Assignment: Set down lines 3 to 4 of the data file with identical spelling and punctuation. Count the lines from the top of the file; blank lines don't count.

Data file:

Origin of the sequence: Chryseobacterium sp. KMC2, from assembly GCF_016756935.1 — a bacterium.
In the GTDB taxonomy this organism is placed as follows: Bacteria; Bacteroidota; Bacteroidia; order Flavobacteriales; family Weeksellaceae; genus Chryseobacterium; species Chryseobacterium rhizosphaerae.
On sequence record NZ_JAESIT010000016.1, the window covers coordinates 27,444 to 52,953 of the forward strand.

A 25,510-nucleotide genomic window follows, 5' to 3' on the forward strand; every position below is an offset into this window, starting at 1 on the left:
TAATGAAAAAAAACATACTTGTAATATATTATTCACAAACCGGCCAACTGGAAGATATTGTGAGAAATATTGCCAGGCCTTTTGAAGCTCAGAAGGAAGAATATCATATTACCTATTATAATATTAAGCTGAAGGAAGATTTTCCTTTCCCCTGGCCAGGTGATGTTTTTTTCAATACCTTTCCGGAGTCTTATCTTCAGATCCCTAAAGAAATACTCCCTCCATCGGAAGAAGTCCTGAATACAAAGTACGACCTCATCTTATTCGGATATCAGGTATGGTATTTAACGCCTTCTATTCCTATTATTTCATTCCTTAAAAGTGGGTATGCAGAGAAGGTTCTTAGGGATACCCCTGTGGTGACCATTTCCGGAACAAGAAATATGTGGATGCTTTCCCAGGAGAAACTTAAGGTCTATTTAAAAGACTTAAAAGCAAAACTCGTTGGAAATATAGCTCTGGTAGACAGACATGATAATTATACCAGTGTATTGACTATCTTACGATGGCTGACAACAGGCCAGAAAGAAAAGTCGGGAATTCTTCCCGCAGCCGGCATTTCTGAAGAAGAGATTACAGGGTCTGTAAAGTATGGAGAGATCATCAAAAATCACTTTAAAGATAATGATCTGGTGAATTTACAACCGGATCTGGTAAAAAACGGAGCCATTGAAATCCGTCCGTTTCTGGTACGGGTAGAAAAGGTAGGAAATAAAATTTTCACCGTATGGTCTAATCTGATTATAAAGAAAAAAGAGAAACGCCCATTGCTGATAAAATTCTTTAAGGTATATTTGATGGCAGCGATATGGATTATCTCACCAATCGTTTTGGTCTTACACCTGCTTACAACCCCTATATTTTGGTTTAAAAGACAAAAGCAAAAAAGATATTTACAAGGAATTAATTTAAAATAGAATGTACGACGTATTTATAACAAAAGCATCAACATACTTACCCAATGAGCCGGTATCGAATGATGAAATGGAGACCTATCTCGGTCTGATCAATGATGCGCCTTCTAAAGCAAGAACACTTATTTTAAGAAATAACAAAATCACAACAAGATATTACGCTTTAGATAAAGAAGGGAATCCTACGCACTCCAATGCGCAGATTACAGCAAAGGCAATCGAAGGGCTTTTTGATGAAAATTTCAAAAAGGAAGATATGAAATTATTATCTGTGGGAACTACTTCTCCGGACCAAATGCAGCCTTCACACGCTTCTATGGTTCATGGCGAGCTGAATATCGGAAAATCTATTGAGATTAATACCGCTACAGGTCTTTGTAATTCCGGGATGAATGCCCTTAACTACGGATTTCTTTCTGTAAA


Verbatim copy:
On sequence record NZ_JAESIT010000016.1, the window covers coordinates 27,444 to 52,953 of the forward strand.

A 25,510-nucleotide genomic window follows, 5' to 3' on the forward strand; every position below is an offset into this window, starting at 1 on the left: